This financial company has been creating logs for a long time for a variety of reasons: (1) regulatory requirements such as the Basel capital requirements, (2) audit validation, (3) security and fraud detection, and of course (4) the operational logs of what is happening in the system for each transation. These logs are being used for a variety of purposes, but it is often a tedious manual process. An example is when a problem is being debugged. Fingerpointing is common among the systems’ support because none of them have a more global view which in turn causes mis-information to be spread early on in the support case; all of which costs lots of money and time. For example, lot of time and effort is wasted by dealing with timezone differences, something that can easily be solved by automation.
The challenge facing this company is to get a comprehensive end-to end view of the transactions. This is in stark contrast with the silo, system view of today where every system has its own, private log. The end-to-end view will bring the important details of the transactions into clear focus, visible to all (not just the silo that happened to have collected that detail in their logs), and able to be related to other details. This applies equally well to operational people, e.g. trying to debug an issue, as to business people, e.g. trying to identify fraud.
For this to be possible, the different log records from the different systems that did work on behave of the business transaction must be correlatable. This is not a simple task because it was not build-in in the original system design. By combining (out of date) specs, knowledge of how the system works, and experience with the technology, one can start the correlating job by looking at SOAP envelopes, session IDs, transaction IDs, timestamps, etc. The whole process requires a good deal of trial and error combined with common sense.
For all this to be possible, the log files need to contain several important pieces of information: when the transaction entered and left a (sub)system, message IDs, transaction IDs, and correlation IDs, the operation being performed, the application instance that is processing, status, the message itself. Note that this is distinct from the system log which contains system messages, CPU usage, Memory usage, JVM alerts, etc.
The existing log files are often not accessible because they are on local machines. In order to use these logs to mine information and resolve issues, they need to be copied in a central location; we copy them into an Hadoop filesystem. Before that can happen though, these log files need to be scrubbed for security reasons: anonymize or de-identify the data for privacy. At some point in the process, the log records need to be filtered, transformed, and cleansed. The latter work can be done before insertion or can be done as part of the following Map/Reduce processing.
Once the logs are in Hadoop, a new world opens up and new applications are popping up like mushrooms in damp soil. We described one such application: correlating log files per business transaction for problem resolution. For that to work efficiently and fast, we need an index of all the log records so that related log records can be shown quickly in a UI when the user drills down into them. While that might look like a daunting problem in a PetaByte Hadoop system, the application requirements make this reasonable: correlation information is only needed for the last 2 months of data. Still, a sophisticated index is needed: it needs to be distributed for scale and performance, and being able to index and access data at the same time.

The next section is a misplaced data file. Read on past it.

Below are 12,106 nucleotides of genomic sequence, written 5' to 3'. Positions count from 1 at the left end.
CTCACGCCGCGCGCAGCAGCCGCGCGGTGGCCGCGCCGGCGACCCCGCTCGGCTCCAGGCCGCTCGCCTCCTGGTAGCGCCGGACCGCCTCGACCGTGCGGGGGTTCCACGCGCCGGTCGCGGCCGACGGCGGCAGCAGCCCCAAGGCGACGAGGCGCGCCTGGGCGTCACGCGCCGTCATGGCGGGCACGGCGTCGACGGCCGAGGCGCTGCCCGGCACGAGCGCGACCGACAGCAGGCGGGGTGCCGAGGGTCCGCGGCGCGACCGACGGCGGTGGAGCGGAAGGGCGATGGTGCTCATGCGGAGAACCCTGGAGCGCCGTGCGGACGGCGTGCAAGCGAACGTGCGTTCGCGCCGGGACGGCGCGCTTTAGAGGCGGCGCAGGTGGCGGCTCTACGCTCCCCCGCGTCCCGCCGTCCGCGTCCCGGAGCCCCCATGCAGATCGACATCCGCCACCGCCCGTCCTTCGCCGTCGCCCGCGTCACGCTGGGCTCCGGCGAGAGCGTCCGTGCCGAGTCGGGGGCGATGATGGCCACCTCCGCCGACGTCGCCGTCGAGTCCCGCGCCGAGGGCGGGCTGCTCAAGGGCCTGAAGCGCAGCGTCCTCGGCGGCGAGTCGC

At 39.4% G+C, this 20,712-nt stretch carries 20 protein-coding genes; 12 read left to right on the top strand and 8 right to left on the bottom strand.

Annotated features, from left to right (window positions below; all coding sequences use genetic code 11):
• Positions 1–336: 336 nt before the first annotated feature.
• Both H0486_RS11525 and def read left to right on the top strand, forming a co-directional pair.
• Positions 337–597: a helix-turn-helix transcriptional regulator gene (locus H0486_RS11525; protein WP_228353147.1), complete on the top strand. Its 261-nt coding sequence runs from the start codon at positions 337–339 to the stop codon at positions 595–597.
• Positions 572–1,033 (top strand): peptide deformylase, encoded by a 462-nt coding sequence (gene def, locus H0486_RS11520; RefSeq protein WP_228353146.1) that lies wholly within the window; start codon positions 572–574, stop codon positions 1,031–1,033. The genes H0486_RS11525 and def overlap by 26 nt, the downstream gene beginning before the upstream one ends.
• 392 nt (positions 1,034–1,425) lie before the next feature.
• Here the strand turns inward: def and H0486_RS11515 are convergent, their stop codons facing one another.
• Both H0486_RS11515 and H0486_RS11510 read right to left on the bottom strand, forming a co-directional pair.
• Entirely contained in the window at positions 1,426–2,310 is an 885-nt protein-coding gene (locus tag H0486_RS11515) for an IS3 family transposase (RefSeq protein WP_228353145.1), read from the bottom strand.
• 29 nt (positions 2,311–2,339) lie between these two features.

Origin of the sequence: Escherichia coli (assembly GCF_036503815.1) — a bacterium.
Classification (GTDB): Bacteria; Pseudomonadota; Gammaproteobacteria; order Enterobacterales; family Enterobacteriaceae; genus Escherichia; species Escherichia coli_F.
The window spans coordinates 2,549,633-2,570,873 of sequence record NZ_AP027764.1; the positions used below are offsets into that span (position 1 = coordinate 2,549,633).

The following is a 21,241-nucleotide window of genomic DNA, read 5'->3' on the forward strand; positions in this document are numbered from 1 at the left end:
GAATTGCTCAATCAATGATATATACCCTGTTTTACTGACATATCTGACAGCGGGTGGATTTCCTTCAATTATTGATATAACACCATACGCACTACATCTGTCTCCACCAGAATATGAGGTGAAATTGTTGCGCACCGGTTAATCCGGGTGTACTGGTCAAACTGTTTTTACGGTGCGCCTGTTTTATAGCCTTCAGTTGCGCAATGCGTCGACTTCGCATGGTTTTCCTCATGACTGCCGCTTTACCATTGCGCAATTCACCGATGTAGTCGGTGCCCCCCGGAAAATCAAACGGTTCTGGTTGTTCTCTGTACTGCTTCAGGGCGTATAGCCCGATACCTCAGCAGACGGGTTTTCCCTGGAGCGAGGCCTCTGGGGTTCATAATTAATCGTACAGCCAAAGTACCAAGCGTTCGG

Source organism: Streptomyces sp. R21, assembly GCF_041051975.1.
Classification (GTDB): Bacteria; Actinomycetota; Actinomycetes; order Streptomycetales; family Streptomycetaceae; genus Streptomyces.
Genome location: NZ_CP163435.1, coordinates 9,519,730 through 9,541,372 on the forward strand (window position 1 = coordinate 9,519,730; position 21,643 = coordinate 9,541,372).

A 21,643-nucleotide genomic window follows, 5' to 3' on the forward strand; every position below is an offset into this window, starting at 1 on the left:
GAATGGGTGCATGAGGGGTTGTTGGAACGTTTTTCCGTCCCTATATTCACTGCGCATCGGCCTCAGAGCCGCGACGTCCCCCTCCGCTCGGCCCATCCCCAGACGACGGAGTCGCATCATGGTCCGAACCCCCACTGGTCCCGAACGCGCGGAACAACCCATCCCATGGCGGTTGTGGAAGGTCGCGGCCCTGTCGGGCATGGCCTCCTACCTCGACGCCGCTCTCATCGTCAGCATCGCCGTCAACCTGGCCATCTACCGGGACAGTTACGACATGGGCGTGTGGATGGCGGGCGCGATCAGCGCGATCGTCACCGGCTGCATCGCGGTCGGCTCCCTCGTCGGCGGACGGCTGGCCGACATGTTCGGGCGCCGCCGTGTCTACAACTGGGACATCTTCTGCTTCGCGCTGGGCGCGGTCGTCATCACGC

Numerous other applications that are being build on this infrastructure. Capacity planning takes the historical information in the logs as input. SLA reports are calculated based on the logs. Cross-channel fraud is identified by mining the logs. Analysis of cross-sell is done by running jobs on the log data. The impact of a product launch or a sale campaign can be deduced from the logs. Traffic flows of transactions can identify hot-spots (slow or under-sized system) or mistakes (credit card is verified twice). The impact of a problem can be seen quickly (e.g. a high percentage of failures in a system) and remedies can be created (e.g. direct more traffic to an alternate server) before the root cause is even known.
Looking a little closer at the last use case, “identify the impact of a problem”. It is obvious that this use case could benefit from reporting sooner rather than later. If minimum latency is required, then a product like InfoSphere Streams can accomplish this. Also, the time-sensitive light analytics are compatible with the deep analytics with Map/Reduce. The former is executed on the data when it is being inserted in Hadoop, whe the data is in motion. The latter is performed after the same data is inserted in Hadoop, when the data is at rest. We encounter such scenarios in several POCs and the customers are happy that we can make these scenarios work will together.
From reading the above examples, one deduces quickly that different teams will be able to get benefit from this information: Product Managers from cross-sell, System Managers and application teams from the traffic flow, Production Support from the SLA reports, IT Managers from problem impact.